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J Exp Psychol Gen. 1986 Mar;115(1):26-38.

Elaboration, organization, and the self-reference effect in memory.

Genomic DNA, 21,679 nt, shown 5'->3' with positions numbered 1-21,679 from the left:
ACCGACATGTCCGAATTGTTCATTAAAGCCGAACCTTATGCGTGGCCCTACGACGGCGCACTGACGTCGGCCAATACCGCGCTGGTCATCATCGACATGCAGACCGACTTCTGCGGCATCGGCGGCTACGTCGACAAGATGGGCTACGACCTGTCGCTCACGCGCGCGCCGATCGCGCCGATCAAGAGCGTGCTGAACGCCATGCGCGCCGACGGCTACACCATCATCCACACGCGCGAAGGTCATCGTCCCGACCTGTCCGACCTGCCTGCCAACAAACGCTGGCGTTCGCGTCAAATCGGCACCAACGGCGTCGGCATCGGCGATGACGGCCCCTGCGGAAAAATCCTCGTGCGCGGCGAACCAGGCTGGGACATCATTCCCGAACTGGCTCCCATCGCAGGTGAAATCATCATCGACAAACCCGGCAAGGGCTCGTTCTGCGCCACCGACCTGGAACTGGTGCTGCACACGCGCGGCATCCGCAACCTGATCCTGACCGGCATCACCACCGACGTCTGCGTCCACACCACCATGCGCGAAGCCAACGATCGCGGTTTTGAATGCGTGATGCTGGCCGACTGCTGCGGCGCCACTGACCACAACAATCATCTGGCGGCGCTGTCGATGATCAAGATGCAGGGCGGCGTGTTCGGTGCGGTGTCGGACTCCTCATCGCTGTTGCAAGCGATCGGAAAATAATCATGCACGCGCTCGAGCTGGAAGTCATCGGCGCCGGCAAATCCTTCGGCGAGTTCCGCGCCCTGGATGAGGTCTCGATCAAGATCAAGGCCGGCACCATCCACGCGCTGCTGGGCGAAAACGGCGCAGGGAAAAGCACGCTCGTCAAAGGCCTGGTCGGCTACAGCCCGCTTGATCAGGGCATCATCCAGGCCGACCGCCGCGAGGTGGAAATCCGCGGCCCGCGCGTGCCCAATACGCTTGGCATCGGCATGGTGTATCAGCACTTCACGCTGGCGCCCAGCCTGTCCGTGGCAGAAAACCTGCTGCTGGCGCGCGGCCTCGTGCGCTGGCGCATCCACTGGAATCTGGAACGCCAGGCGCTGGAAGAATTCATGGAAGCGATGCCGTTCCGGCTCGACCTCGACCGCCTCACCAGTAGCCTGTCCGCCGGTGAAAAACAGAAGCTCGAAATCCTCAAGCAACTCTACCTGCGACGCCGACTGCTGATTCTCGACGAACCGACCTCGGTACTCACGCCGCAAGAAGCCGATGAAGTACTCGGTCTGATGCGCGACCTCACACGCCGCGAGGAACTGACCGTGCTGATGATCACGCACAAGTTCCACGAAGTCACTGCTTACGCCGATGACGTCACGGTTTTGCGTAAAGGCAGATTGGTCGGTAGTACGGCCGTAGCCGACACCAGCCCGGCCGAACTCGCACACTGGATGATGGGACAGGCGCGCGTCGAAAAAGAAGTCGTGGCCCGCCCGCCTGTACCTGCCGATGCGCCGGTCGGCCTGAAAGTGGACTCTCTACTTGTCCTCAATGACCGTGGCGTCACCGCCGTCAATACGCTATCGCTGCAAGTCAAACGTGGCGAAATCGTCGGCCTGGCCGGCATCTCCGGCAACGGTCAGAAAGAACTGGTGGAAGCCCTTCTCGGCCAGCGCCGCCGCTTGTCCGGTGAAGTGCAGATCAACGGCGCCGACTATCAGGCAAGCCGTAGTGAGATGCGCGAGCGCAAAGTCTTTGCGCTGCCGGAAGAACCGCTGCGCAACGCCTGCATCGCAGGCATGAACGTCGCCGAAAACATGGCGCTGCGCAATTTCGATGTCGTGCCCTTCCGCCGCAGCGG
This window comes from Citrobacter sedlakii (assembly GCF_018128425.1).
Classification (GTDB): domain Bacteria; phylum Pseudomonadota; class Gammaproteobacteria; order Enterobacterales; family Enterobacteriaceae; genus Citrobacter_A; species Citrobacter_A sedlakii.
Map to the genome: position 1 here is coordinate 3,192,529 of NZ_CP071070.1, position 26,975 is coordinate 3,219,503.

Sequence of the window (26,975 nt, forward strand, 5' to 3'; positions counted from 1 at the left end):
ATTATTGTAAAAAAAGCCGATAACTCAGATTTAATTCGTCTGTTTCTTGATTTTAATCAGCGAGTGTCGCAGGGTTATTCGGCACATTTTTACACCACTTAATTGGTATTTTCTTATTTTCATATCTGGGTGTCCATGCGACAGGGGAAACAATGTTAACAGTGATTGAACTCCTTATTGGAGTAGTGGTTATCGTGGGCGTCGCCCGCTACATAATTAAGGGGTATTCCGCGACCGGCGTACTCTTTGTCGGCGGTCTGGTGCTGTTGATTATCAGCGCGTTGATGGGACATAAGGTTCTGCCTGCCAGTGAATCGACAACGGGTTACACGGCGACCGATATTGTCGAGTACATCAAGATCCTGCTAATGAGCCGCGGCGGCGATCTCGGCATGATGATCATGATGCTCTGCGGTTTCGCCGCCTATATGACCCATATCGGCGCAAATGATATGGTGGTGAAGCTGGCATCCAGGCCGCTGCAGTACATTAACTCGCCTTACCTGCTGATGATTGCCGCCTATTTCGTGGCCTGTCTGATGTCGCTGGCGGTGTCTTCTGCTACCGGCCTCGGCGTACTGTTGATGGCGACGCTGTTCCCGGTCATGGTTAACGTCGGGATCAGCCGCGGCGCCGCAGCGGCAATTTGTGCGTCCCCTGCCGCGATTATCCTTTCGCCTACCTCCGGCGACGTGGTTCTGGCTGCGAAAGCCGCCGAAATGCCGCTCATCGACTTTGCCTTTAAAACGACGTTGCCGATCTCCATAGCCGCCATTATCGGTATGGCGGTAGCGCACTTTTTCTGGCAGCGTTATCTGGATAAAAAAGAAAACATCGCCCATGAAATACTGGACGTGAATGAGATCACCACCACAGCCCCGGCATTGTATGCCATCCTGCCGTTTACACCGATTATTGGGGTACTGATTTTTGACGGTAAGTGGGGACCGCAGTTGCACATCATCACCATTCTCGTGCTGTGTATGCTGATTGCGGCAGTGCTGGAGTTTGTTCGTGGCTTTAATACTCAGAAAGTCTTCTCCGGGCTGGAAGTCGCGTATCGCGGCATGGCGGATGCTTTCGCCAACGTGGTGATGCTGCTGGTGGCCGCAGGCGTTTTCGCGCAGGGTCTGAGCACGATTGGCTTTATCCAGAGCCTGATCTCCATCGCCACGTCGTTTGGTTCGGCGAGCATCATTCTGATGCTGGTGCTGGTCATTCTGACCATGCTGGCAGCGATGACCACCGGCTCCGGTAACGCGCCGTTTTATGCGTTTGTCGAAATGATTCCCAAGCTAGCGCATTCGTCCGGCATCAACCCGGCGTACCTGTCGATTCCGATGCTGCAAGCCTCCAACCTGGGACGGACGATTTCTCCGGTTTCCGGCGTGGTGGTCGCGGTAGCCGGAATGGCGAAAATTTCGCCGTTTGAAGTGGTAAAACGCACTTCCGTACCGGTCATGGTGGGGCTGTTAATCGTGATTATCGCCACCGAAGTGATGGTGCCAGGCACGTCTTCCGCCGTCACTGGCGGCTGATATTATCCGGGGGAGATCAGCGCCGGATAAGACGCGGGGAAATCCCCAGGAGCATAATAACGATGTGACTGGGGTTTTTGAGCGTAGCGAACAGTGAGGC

Relating information to the self (self-referent encoding) has been shown to produce better recall than purely semantic encoding. This finding has been interpreted as demonstrating that self-reference produces a more elaborate memory trace than semantic encoding, and it has been cited frequently as evidence that the self is one of the most highly elaborated structures in memory. The experiments reported in this article challenge this interpretation of the self-reference effect by demonstrating that self-referent and semantic encodings produce virtually identical free recall levels if they are first equated for the amount of organization they encourage. On the basis of our findings we conclude the following: Organization, not elaboration, is responsible for the superior recall performance obtained when information is encoded self-referentially, and organization is not a necessary component of self-referent encoding and can be orthogonally varied within self-referent and semantic encoding tasks. Finally, we discuss how a single-factor theory based on organization can account for many of the self-referent recall findings reported in the literature.

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